NC: I think the biggest challenge for MiFID II is the pre-trade transparency. For post-trade, you have the precedent of TRACE in the US, although in Europe it will be somewhat more stringent. It’s a different version of something that the market more broadly has become familiar with. But pre-trade transparency is something that – as far as I’m aware – hasn’t been tried in any major market elsewhere. The concept of systematic internalisers and the transparency requirements of that regime too are also a great unknown. That may be a big challenge from a liquidity perspective because it hasn’t been really tested anywhere else. We don’t know what the impact will really be.
HM: Do you think buy-side-to-buy-side liquidity is a viable method of transacting trades? Or will the buy-side remain to be heavily reliant on dealers?
NC: Buy-side-to-buy-side liquidity is another tool in the box. If you think of every trade, there’s a certain frictional barrier that needs to be overcome for the trade to actually happen. What this method does is reduce that barrier for some trades. So, some trades do occur from buy-side-to-buy-side, which perhaps wouldn’t have happened from buy-side to broker-dealer kind of model. This could be due to the bandwidth of individuals or even relative cost benefits. It does help liquidity and it reduces – not necessarily the frictional costs of trading – but the theoretical potential barrier to a trade actually happening. However I don’t see buy-side-to-buy-side becoming the dominant paradigm any time soon, and particularly for material risk transfer type trades, the client-to-dealer paradigm will continue to dominate for some time to come.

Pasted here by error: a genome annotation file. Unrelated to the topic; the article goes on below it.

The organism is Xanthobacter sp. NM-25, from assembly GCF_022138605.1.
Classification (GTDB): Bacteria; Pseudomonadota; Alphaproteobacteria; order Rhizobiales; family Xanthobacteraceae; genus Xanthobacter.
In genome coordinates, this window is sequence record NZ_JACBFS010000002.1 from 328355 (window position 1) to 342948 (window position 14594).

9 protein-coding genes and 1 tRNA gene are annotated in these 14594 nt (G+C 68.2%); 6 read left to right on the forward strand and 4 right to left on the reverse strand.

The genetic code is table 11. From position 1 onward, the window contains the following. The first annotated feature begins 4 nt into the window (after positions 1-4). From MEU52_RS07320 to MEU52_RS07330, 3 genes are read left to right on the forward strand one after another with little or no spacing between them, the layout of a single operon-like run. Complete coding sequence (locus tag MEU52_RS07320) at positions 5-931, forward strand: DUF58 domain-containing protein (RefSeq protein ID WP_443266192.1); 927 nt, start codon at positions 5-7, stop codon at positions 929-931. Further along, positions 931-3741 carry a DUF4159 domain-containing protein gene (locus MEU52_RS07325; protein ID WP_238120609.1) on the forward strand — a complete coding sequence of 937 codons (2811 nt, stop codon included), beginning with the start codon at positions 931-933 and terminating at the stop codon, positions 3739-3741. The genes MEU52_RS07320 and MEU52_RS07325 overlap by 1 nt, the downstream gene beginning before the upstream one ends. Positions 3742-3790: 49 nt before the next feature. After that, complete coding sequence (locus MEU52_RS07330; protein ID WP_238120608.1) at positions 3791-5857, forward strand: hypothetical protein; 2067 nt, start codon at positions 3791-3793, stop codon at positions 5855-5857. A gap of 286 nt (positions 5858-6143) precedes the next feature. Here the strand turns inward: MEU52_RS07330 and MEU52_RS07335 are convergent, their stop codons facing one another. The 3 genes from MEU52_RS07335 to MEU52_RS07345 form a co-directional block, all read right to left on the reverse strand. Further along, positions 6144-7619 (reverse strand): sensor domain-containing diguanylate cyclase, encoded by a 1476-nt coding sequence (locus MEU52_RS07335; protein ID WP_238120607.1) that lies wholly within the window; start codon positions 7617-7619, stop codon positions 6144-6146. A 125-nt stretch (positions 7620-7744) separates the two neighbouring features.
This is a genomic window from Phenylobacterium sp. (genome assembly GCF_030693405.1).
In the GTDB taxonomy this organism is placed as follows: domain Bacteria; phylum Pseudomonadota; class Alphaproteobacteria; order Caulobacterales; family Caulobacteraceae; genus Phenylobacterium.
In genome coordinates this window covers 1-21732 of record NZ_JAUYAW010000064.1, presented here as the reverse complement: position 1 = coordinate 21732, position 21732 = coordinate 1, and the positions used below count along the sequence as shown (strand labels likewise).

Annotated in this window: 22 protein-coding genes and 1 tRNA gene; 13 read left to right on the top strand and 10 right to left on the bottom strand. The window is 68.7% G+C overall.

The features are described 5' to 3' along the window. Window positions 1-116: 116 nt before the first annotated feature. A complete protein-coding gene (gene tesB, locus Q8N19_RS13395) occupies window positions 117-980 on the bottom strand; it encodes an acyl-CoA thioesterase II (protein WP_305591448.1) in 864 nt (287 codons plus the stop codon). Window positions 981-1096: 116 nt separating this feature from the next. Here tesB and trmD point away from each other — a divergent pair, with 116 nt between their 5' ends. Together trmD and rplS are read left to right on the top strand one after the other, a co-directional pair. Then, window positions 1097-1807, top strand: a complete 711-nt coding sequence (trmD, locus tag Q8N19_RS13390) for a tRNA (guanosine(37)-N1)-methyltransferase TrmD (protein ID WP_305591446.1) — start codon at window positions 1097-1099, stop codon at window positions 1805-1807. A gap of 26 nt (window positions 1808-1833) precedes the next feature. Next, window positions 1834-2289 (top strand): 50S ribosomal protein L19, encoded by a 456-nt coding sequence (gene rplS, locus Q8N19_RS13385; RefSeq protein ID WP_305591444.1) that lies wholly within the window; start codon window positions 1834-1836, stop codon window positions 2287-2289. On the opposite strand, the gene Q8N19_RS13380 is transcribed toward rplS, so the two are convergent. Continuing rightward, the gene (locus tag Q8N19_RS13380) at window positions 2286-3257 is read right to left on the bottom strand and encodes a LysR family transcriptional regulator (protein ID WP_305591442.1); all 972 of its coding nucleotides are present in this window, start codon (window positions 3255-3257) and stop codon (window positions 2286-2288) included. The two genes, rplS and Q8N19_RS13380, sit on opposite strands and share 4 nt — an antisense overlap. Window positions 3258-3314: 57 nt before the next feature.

HM: Can technology provide solutions for issues investors face in fixed income?
NC: Yes, just as with other aspects of our lives at home or at work, technology is changing how we behave and our function. I think when I look at the technological aspects of trading challenges, you could broadly put them into two categories. Firstly, liquid products – which is an execution challenge, so foreign exchange, futures and the very top end of core liquid rates markets – that’s about building efficient execution mechanisms. Both the buy-side and sell-side has come a long way in terms of building those platforms and protocols to address that challenge.
The other category is for less liquid products, which is about building a picture of liquidity and understanding where I can source bids or offers in the market. It’s about understanding where that liquidity resides and being able to build that picture swiftly and confidently. A number of initiatives shows the industry is starting to move into that space and I think that’s where we will start to see more of a transformation in terms of how markets operate. On top of that, the commercial pressures on the sell-side, the number of human brokers that are employed and justify having on a desk is clearly changing. Even with a pick-up of volatility, we don’t see that trend reversing. So it’s also about using data at the point of execution to understand where liquidity lies, and also feeding that back more fundamentally to the investment process.